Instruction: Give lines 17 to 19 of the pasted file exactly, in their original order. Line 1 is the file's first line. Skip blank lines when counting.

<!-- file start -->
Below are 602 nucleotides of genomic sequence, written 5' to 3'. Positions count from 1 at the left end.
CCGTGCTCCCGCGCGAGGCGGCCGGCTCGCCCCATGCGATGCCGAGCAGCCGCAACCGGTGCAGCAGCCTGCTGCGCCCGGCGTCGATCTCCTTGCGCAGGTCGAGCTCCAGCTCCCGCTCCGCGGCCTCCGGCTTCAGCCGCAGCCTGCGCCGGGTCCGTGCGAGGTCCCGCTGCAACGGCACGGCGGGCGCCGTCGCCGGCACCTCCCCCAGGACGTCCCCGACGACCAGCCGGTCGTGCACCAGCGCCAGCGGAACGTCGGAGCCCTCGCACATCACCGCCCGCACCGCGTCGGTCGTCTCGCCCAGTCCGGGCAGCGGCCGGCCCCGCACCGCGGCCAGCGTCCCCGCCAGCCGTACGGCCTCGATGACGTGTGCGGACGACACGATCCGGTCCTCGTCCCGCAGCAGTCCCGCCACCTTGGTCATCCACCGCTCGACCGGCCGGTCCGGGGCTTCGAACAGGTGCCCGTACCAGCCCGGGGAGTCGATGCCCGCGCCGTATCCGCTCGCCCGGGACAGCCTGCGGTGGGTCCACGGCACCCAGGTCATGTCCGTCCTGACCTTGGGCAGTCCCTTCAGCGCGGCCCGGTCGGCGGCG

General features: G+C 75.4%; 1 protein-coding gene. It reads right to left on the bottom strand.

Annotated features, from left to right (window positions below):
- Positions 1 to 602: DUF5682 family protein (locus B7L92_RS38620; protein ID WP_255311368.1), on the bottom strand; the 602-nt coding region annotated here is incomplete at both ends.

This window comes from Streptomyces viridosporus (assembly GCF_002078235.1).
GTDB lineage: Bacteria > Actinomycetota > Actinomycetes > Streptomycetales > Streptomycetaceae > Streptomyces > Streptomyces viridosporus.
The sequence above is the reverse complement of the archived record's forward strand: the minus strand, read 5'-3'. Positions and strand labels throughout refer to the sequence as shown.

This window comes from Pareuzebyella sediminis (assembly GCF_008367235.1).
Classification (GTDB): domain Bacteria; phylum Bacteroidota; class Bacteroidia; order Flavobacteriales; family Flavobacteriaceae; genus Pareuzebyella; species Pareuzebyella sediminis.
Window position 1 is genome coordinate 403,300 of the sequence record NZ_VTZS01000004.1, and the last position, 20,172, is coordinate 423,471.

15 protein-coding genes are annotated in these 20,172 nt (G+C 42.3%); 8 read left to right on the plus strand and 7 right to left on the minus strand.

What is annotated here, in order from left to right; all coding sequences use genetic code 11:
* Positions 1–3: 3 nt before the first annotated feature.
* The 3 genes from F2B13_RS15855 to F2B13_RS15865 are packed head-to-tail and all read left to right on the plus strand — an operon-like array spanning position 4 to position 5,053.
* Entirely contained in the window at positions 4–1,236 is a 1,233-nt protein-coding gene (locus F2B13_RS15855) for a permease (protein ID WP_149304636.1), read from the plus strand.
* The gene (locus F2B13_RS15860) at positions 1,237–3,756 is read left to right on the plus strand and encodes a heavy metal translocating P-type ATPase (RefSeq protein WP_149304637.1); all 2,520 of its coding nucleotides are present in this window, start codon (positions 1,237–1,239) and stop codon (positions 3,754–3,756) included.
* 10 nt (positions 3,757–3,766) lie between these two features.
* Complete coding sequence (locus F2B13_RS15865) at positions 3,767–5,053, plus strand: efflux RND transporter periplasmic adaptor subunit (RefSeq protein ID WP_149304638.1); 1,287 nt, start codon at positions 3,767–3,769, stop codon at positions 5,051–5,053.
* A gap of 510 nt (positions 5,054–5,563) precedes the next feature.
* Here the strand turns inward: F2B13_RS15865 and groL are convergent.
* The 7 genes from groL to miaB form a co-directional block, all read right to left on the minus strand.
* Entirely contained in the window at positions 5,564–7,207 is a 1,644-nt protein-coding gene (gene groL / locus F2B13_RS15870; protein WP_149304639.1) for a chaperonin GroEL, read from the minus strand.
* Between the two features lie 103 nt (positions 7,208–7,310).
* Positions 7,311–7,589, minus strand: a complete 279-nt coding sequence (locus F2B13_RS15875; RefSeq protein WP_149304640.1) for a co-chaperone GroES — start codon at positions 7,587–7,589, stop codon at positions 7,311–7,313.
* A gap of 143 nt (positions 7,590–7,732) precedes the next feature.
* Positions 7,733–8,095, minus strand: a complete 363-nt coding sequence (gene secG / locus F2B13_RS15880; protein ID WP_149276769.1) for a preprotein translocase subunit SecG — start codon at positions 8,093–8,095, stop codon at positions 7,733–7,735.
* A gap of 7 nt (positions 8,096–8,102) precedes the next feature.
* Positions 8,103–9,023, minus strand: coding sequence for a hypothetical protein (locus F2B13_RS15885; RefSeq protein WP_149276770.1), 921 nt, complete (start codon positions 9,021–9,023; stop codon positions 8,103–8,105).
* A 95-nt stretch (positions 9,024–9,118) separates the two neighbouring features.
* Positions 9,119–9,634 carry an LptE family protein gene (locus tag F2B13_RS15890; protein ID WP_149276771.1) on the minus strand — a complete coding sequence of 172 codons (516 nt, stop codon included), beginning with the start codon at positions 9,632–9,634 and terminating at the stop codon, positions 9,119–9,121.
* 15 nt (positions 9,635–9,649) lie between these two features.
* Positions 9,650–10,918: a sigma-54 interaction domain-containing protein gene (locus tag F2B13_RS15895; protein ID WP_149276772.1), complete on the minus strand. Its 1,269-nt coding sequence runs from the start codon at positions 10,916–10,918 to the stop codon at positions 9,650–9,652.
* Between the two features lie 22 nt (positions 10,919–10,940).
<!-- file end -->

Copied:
* The gene (locus F2B13_RS15860) at positions 1,237–3,756 is read left to right on the plus strand and encodes a heavy metal translocating P-type ATPase (RefSeq protein WP_149304637.1); all 2,520 of its coding nucleotides are present in this window, start codon (positions 1,237–1,239) and stop codon (positions 3,754–3,756) included.
* 10 nt (positions 3,757–3,766) lie between these two features.
* Complete coding sequence (locus F2B13_RS15865) at positions 3,767–5,053, plus strand: efflux RND transporter periplasmic adaptor subunit (RefSeq protein ID WP_149304638.1); 1,287 nt, start codon at positions 3,767–3,769, stop codon at positions 5,051–5,053.